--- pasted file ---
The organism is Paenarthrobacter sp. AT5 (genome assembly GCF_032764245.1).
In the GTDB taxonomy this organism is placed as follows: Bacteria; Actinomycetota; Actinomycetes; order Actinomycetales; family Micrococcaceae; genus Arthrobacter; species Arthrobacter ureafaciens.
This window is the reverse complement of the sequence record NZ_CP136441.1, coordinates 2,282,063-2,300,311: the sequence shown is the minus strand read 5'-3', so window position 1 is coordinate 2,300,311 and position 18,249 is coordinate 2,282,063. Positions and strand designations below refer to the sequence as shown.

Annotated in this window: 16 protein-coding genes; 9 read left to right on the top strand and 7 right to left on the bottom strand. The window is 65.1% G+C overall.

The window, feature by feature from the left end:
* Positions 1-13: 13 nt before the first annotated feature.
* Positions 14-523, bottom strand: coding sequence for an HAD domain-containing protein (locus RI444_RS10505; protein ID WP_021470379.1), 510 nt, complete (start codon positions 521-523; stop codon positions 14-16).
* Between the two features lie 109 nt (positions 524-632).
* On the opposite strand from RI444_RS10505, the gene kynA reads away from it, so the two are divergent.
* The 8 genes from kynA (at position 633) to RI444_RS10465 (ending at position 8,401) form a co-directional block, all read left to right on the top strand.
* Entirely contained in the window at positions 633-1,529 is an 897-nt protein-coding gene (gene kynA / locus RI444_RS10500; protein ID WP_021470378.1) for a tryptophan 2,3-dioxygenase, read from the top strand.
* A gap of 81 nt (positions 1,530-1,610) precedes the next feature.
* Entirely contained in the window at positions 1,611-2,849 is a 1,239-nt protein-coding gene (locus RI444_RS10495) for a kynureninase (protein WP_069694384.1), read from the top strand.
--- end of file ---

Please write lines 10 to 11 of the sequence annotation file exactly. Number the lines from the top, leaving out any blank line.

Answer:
* The 8 genes from kynA (at position 633) to RI444_RS10465 (ending at position 8,401) form a co-directional block, all read left to right on the top strand.
* Entirely contained in the window at positions 633-1,529 is an 897-nt protein-coding gene (gene kynA / locus RI444_RS10500; protein ID WP_021470378.1) for a tryptophan 2,3-dioxygenase, read from the top strand.